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Development of Next Generation Biodegradable Mulch

Nonwovens to Replace Polyethylene Plastic

(Smith, Wadsworth, Hayes, Sams, Kamuth and Wszelaki)



The purpose of this research is to develop the next generation of low-cost, biodegradable mulch nonwoven fabrics to replace polyethylene plastic, without the drawbacks of the current biodegradable textile and film options. Plastic mulch offers a number of benefits to farmers, like weed control, disease protection, and optimization of soil temperature and moisture. However, there are a number of emerging economic and environmental issues regarding use and disposal of polyethylene mulch. The cost of polyethylene mulch is increasing, due to rising petroleum prices, and this trend can only be expected to continue. In addition, polyethylene plastic cannot be tilled into the soil after use and must be extracted from the field. Removal is time consuming, and there are significant labor costs involved. Once it is removed, the used plastic is typically sent to a landfill, or else it is buried or burned on the farm. Recycling options are limited and sustainable alternatives are needed.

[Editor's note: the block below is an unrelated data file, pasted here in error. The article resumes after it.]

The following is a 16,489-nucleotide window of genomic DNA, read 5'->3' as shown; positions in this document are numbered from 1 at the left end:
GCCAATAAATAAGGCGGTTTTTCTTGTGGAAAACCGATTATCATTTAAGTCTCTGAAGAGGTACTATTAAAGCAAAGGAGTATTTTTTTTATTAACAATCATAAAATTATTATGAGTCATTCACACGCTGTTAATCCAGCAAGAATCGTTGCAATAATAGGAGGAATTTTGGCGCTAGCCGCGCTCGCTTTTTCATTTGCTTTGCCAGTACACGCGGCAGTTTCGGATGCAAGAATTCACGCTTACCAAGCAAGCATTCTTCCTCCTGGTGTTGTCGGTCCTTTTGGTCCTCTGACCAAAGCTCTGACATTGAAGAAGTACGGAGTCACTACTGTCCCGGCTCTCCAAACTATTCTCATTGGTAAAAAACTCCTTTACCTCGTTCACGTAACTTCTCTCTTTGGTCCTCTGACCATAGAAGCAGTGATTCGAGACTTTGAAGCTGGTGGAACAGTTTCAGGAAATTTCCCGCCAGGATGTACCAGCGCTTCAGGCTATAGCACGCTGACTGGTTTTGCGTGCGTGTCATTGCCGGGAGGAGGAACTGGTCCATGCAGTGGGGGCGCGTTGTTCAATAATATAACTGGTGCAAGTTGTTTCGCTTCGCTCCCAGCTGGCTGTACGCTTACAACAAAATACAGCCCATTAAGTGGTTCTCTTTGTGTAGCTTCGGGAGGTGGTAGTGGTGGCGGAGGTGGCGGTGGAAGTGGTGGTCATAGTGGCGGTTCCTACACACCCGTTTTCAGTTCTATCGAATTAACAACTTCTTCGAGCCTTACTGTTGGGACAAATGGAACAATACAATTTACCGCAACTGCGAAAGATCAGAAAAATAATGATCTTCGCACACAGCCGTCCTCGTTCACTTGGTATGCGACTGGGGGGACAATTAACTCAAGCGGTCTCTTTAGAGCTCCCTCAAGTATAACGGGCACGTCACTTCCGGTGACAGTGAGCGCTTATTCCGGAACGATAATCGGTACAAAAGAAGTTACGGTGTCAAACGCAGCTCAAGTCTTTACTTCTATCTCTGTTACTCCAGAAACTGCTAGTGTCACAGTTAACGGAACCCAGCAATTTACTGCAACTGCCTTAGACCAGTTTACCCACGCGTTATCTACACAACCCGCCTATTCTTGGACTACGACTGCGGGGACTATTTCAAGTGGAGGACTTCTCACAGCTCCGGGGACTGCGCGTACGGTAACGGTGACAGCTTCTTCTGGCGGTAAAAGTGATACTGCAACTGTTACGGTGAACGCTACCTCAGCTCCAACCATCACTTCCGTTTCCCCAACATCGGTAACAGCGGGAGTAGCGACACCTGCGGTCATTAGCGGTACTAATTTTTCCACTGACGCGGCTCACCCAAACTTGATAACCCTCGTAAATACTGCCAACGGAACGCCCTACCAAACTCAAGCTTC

We are developing biodegradable mulch fabrics from renewable resources using polylactic acid (PLA) that will be given a treatment to make it truly biodgradable on controlled schedules. The current PLA mulch films that are available are 'compostable' under specific conditions, but will generally not biodegrade in soil. PLA is made from lactic acid, a fermentation by-product derived from corn, wheat, rice or sugar beets. The PLA mulch nonwovens are designed so that they are durable throughout the growign season, and then rapidly degrade in the field with the application of a breakdown treatment. By using mulch fabric that degrades in the field, farmers will save significant labr and disposal costs, help conserve resources, and decrease pollution.

Organic Soil Mulch screen Conventional Soil